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Summer Time vs. Winter Time: Which is Worse for Bed Bugs?

Posted on Jun 21, 2017 6:00:00 AM by Fran Oneto

Summer Time vs. Winter Time: Which is Worse for Bed Bugs? | San Joaquin Pest ControlMany people ask whether or not bed bugs are more active during the summer months. The answer is yes and here’s some insight into why bed bug activity increases during the summer months.

The peak season for bed bugs is June through October. The increase in heat and humidity during the summer and early fall months does appear to have the effect of making bed bugs more active. “More active” means that they will want to feed and breed more often. However, bed bugs are indoor pests and do not die out in the winter time, so vigilance is necessary year-round. More movement, more travel, and more activity in the summer inevitably means an increase in bed bug activity. That’s because the opportunity to hop onto luggage, people, and pets also increases as families welcome college students home,  plan getaways and host out of town guests.  As people continue to travel, the bed bugs become more embedded into homes, hotels, apartments, and other well populated areas.

As mentioned, the increase in travel during the summer months allows bed bugs to spread from place to place very quickly, creating new infestations in many more hotel rooms and homes.  Many hotel exterminators and inspectors report an increase in their appointments in the summer. Assuming now that the summer months are worse for bed bug-related problems, let’s look at ways to prevent bringing them back with you from vacation and travel.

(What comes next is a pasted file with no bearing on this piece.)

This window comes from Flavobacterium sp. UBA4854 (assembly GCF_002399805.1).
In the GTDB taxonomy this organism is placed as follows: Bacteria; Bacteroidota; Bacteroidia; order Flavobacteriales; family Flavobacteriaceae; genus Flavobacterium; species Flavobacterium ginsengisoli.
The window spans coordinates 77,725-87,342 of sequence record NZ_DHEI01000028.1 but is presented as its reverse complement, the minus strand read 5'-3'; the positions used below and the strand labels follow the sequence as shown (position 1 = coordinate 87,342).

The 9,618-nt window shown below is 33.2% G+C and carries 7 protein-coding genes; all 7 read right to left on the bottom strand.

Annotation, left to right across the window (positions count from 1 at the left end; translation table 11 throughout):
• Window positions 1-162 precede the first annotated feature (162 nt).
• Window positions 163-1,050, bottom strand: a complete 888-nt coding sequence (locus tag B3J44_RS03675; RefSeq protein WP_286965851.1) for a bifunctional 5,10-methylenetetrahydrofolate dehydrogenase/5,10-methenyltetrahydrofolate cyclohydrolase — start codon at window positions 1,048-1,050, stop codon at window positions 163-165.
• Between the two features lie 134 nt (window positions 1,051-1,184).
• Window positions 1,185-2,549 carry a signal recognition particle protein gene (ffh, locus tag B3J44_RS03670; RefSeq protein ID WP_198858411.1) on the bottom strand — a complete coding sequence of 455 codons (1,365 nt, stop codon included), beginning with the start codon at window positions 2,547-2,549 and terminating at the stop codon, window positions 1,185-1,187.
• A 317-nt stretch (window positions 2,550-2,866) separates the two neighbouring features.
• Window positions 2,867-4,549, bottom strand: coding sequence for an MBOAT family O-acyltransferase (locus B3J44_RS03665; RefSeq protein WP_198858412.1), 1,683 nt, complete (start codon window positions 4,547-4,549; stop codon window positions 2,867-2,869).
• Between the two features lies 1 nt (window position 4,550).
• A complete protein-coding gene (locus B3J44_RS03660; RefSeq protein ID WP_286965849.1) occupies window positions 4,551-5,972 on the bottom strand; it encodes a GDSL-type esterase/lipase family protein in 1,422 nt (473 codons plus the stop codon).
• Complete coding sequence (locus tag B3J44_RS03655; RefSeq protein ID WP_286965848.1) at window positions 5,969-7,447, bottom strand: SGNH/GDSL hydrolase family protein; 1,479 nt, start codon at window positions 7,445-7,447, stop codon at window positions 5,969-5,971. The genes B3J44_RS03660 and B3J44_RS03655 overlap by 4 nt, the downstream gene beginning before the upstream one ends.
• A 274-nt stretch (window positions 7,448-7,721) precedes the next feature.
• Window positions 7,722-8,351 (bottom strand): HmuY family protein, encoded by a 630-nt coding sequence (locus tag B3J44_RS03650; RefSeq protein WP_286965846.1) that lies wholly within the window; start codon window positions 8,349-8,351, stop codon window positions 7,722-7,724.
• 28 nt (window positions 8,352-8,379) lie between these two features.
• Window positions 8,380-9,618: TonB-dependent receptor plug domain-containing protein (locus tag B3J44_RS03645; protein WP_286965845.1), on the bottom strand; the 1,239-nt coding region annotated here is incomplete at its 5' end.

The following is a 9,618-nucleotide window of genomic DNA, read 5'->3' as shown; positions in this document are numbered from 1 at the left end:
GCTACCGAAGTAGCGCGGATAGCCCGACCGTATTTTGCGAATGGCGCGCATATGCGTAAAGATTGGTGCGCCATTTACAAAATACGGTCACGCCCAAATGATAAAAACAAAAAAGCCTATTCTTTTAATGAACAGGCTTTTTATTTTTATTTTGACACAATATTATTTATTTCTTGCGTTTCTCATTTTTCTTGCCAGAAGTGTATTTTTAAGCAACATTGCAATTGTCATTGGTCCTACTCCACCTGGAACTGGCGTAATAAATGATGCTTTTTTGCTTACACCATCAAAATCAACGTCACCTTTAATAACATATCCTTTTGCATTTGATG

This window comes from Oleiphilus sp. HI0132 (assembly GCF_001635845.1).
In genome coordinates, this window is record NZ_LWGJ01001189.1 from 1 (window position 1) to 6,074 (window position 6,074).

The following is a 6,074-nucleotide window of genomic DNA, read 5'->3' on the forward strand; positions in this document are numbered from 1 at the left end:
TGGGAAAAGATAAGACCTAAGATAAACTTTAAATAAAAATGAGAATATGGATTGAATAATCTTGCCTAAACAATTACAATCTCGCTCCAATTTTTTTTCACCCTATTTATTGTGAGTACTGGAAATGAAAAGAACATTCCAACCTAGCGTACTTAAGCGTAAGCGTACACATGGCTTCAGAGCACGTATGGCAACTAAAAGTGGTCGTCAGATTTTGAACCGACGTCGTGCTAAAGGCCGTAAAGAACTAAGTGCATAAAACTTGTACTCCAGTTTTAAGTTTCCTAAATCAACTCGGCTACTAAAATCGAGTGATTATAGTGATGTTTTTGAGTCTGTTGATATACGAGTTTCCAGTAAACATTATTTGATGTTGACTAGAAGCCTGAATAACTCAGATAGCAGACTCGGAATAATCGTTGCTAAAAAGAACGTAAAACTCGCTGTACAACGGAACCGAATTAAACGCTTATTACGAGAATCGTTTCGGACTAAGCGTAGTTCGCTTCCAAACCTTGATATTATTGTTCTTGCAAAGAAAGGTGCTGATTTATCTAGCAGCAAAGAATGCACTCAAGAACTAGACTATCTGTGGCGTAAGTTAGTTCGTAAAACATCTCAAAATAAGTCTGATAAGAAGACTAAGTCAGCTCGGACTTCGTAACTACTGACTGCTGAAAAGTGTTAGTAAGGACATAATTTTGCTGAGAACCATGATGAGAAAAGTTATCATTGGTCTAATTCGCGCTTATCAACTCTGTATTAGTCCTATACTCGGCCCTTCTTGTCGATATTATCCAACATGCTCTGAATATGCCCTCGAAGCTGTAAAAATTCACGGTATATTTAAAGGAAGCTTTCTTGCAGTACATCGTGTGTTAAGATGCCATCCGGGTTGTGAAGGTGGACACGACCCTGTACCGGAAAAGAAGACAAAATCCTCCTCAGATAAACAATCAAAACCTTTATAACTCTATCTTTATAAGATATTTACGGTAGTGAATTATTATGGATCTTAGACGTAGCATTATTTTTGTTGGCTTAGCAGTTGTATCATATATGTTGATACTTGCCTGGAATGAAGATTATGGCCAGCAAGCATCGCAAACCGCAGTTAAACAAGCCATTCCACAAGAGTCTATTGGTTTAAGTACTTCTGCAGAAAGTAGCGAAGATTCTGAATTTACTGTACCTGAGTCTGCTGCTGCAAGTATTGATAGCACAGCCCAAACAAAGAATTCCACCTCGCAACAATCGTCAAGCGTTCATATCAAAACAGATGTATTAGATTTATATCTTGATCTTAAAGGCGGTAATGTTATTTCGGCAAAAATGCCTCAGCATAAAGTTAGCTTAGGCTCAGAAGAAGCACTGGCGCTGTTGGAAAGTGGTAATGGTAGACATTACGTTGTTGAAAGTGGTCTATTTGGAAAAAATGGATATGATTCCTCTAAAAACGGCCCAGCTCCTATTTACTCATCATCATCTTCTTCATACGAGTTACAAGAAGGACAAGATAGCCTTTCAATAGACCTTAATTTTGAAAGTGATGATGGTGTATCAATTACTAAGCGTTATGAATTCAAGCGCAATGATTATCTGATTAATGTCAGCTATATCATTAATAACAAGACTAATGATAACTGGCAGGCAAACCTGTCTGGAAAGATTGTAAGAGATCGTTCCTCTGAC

Tips for summer travel      

The good news is that you can protect yourself and your home from an infestation as long as you’re vigilant and prepared.  On your way to a great summer vacation, be sure to take these bed bug prevention tips along:

Research your hotel. Before confirming your reservation, check for recent reports of bed bugs in your hotel at and Some of the reports might be false alarms, but look for a consensus.

 Inspect your room. Bring a flashlight and a magnifying glass with you on every trip. With your luggage still in the hallway, pull the sheets off the top half of the bed and check the edges of the mattress for tiny black spots that look like mold spots. These are the tell-tale fecal spots that bed bugs leave behind. It’s rare to find actual bugs since they hide in the walls and furniture very well, but the black spots are a dead giveaway. Also, check the bed skirt in between the mattress and box spring, which should be completely clear. Lastly, most hotel beds have a headboard that should be checked behind if possible. 

Zip up your luggage. Even a hotel room that looks spotless could still be hiding the early stages of an infestation. The most effective way to prevent bringing them home is to place your luggage in plastic zip bags. BugZip and other brands make such items specifically for this issue. These are cheap insurance and much more effective than just using the luggage rack or bathtub to try and keep your luggage away from bed bugs.

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Topics: Bed Bugs

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